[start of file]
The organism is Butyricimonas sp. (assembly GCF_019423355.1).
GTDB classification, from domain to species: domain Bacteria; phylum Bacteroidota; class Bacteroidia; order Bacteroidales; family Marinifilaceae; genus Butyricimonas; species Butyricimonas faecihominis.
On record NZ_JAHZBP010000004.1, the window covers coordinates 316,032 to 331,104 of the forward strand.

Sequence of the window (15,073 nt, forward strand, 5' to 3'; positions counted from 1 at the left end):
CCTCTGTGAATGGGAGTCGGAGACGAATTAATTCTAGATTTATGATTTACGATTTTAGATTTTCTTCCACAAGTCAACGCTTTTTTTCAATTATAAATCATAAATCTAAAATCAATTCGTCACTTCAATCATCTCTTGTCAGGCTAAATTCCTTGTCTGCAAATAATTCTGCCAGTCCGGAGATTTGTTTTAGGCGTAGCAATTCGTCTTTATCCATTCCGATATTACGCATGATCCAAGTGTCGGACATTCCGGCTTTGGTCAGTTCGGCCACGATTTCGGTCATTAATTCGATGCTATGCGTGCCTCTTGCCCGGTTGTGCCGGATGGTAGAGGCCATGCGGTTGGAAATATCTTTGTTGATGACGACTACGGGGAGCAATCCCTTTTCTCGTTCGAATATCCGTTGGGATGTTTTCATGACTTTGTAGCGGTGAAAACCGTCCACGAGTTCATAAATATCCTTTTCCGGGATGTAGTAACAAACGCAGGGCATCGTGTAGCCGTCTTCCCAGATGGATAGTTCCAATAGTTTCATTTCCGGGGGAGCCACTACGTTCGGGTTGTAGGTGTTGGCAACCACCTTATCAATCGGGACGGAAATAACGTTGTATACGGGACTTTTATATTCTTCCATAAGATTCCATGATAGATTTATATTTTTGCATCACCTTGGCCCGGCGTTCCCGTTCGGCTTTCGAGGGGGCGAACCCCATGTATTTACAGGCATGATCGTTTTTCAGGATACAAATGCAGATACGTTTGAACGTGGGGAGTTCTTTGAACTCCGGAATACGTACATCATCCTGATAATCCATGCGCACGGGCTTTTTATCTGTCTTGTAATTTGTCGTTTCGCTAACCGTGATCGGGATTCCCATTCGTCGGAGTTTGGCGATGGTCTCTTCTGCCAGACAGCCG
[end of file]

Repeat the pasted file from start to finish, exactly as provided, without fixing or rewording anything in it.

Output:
The organism is Butyricimonas sp. (assembly GCF_019423355.1).
GTDB classification, from domain to species: domain Bacteria; phylum Bacteroidota; class Bacteroidia; order Bacteroidales; family Marinifilaceae; genus Butyricimonas; species Butyricimonas faecihominis.
On record NZ_JAHZBP010000004.1, the window covers coordinates 316,032 to 331,104 of the forward strand.

Sequence of the window (15,073 nt, forward strand, 5' to 3'; positions counted from 1 at the left end):
CCTCTGTGAATGGGAGTCGGAGACGAATTAATTCTAGATTTATGATTTACGATTTTAGATTTTCTTCCACAAGTCAACGCTTTTTTTCAATTATAAATCATAAATCTAAAATCAATTCGTCACTTCAATCATCTCTTGTCAGGCTAAATTCCTTGTCTGCAAATAATTCTGCCAGTCCGGAGATTTGTTTTAGGCGTAGCAATTCGTCTTTATCCATTCCGATATTACGCATGATCCAAGTGTCGGACATTCCGGCTTTGGTCAGTTCGGCCACGATTTCGGTCATTAATTCGATGCTATGCGTGCCTCTTGCCCGGTTGTGCCGGATGGTAGAGGCCATGCGGTTGGAAATATCTTTGTTGATGACGACTACGGGGAGCAATCCCTTTTCTCGTTCGAATATCCGTTGGGATGTTTTCATGACTTTGTAGCGGTGAAAACCGTCCACGAGTTCATAAATATCCTTTTCCGGGATGTAGTAACAAACGCAGGGCATCGTGTAGCCGTCTTCCCAGATGGATAGTTCCAATAGTTTCATTTCCGGGGGAGCCACTACGTTCGGGTTGTAGGTGTTGGCAACCACCTTATCAATCGGGACGGAAATAACGTTGTATACGGGACTTTTATATTCTTCCATAAGATTCCATGATAGATTTATATTTTTGCATCACCTTGGCCCGGCGTTCCCGTTCGGCTTTCGAGGGGGCGAACCCCATGTATTTACAGGCATGATCGTTTTTCAGGATACAAATGCAGATACGTTTGAACGTGGGGAGTTCTTTGAACTCCGGAATACGTACATCATCCTGATAATCCATGCGCACGGGCTTTTTATCTGTCTTGTAATTTGTCGTTTCGCTAACCGTGATCGGGATTCCCATTCGTCGGAGTTTGGCGATGGTCTCTTCTGCCAGACAGCCG